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Saturday, September 02, 2006


thames water announced today that they were no longer seeking a drought order for the london area. this is probably because we have had an incredibly rainy august and londoners have been consuming less water.
the cynic in me might be thinking that this was a nice easy way for them to hide the large job cuts that they were planning. they are talking about cutting 300 jobs a year until 2010, approximately 25% of it's workforce.

chief executive jeremy pelczer chief executive jeremy pelczer said the move had been taken to guard against "any complacency, towards customer service or efficiency, that may arise because we are a monopoly". mmm yeah i can see how that would work. the way to ensure you are not complacent is to scare the staff, the way to ensure that customer service is performed to its utmost is to make sure that there are fewer staff to take the calls and deal with problems. the way to make sure you have a handle on all the problems of your system is to make sure you have fewer people to analyse potential problems and fewer people to correct actual problems.
hell it makes perfect sense to me.

especially when you consider that thames water have been criticised for not meeting leakage targets, it only managed to cut leakage to 894 million litres a day instead of it's target of 860 million litres. this is the third year that it has not reached its target (though the trend is currently downward). fortunately it escaped a fine because it promised to invest 150 million over the next 5 years in order to replace old pipes.
ofwat said of the fine "thames has bound itself to spend an extra £150m at the cost of its shareholders to replace more ageing pipes than planned. this will directly address the issue of london leakage and achieve more secure supplies."
it is impressive that the body that is supposed to protect us from business has decided to some how dress this up as thames doing us a favour, and that when thames water invests in their infrastructure they are doing us a service...
before you feel too sorry for those poor shareholders thames have reported an increase in profits of 31% (some £340 million before taxes) and have managed to pay large bonuses to top executives.
now perhaps that is where thames should be addressing the issue of being a monopoly.

though never fear the business friendly boys of new labour had this to say, "it is right that the consumer does not bear the burden of the increased investment needed for thames to deal with its failure to meet its leakage targets." so said environment minister ian pearson, well fuck me i wouldn't expect a for profit organisation to invest in itself. what we have come to expect is that they will take the piss, that the customer will have to foot the bill for any improvements in the service, while the shareholders rub their hands in glee at the increased profits that they have received for nothing other than putting up the prices and cutting their costs but not actually improving services.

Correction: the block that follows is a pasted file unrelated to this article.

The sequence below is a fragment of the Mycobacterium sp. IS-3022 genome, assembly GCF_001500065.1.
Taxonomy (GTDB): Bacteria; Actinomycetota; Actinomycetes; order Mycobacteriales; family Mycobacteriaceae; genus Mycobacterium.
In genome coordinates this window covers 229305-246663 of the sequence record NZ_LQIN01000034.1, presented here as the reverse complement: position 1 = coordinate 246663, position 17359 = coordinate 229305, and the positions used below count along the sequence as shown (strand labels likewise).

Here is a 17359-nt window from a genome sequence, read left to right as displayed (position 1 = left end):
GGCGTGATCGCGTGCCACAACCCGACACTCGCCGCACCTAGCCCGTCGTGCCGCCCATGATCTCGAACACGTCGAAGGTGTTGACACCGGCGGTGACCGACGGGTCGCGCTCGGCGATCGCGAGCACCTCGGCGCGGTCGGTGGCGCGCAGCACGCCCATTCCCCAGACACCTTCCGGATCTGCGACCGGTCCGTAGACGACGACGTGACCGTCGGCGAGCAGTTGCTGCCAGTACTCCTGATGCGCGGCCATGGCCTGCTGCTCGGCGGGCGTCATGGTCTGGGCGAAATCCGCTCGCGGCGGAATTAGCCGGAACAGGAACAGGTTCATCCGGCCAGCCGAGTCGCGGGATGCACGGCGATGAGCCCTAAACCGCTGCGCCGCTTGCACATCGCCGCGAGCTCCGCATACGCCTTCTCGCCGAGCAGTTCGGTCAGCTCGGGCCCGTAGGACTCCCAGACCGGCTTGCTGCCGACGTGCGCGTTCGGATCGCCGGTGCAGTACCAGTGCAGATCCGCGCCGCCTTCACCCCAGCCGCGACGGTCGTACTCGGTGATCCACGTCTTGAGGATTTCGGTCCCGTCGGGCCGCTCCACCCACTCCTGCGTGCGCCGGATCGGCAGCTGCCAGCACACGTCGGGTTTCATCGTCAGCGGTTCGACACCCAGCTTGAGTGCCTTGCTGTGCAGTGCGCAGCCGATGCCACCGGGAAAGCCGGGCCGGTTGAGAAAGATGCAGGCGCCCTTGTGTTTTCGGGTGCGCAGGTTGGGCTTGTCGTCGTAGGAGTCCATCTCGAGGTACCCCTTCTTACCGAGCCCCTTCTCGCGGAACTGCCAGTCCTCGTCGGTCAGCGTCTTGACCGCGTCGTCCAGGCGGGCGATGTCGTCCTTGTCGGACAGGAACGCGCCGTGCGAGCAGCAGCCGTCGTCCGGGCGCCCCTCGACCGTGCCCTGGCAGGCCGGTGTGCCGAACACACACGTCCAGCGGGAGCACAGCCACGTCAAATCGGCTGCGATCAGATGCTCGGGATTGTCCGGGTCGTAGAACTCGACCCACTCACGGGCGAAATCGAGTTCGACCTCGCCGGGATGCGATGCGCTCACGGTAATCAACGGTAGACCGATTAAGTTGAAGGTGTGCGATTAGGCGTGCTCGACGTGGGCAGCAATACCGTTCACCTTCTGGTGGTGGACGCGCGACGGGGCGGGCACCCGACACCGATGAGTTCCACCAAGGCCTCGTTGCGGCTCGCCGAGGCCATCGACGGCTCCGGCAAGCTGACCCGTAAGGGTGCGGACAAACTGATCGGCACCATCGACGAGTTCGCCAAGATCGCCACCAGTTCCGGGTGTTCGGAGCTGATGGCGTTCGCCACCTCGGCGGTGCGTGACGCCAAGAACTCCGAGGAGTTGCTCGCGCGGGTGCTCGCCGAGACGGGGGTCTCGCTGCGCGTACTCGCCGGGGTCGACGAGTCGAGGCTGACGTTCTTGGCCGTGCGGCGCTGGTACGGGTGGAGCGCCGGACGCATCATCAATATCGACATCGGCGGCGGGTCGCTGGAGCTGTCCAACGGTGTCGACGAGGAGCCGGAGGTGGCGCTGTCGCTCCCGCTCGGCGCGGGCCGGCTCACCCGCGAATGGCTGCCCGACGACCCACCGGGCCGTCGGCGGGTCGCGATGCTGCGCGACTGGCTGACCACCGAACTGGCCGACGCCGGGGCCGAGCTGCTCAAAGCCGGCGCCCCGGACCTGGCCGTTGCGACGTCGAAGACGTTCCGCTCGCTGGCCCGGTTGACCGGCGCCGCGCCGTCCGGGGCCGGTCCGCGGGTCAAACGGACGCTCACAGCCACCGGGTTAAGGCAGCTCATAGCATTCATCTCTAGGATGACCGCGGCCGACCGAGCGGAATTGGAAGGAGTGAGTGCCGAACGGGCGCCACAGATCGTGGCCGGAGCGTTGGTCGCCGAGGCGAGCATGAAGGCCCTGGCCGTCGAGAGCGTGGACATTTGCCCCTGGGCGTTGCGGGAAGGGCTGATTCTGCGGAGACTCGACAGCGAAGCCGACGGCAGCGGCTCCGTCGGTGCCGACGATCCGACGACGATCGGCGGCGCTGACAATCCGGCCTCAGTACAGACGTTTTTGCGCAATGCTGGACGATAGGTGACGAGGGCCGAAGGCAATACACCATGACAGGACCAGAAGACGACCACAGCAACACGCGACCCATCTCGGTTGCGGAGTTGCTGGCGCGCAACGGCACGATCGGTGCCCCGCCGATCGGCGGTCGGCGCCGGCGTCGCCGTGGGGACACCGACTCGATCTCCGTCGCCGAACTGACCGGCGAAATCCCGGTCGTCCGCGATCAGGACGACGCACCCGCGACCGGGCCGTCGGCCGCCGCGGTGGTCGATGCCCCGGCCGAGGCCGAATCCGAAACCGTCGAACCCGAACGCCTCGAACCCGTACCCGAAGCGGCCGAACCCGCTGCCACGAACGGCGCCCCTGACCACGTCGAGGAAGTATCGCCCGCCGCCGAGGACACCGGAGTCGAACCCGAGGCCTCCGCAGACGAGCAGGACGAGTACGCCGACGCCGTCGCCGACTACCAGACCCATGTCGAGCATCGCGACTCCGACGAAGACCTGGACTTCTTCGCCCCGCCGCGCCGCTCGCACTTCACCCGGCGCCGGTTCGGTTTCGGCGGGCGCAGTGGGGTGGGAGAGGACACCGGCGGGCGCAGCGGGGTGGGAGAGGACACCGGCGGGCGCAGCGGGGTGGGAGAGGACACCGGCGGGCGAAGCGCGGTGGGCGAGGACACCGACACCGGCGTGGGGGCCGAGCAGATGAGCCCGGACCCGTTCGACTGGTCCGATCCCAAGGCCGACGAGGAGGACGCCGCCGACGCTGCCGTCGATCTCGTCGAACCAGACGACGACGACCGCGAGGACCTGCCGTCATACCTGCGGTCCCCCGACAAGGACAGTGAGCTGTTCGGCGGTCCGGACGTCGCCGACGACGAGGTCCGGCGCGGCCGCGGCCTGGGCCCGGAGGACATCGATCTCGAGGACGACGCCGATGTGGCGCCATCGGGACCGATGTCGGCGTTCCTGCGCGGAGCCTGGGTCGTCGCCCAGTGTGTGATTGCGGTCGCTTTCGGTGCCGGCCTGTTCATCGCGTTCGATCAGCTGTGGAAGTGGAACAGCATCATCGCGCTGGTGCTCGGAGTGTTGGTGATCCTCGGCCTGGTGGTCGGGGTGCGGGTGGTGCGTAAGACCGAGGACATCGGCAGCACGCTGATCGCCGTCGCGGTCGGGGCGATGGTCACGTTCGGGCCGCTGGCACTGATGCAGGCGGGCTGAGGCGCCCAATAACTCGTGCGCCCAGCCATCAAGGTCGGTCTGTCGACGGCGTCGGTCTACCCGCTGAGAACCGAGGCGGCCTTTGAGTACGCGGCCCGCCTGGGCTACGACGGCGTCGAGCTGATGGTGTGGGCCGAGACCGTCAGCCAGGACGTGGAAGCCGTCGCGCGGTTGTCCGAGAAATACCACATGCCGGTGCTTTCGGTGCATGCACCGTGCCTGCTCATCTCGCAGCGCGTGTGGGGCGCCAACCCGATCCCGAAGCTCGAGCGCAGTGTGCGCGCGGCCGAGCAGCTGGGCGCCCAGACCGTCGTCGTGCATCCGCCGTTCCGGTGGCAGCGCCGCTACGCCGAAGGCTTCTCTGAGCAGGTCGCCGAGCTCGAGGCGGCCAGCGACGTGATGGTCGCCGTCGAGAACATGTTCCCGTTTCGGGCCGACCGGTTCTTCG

meanwhile another 1500 people will be facing time on the dole, becoming a burden on the state while they look for a new job. depending on where those cuts are made it will be a number of skilled people who are no longer working at what they do best, and more skills lost to the economy.

mind you if people like the cbi had their way there would be so little taxes paid that the state probably couldn't pay to support the increased jobless that members of the cbi create. but what do they care as long as the bonuses roll in and as long as they can keep paying their shareholders?

one of the things i never understood about the rush to shed jobs for the more competitive lower paid workers of china and india, is that if none of us have money who is going to buy all the stuff that they produce cheaply but seemingly have to sell at an inflated price (think nike here!) but again as long as those at the top are fine then that is all that matters.
lets see them outsource their jobs.

oh and the real cynic in me thinks that the reason why thames water is cutting jobs and is not bothering with a drought order is be it’s german owners, rwe, are looking to sell it and are looking to make a tidy profit.

1 comment:

ems said...

Very good. Very good. At your ranting best, Pat.

I didn't realise just how much rain people were complaining of until we returned from holiday. England had turned green again.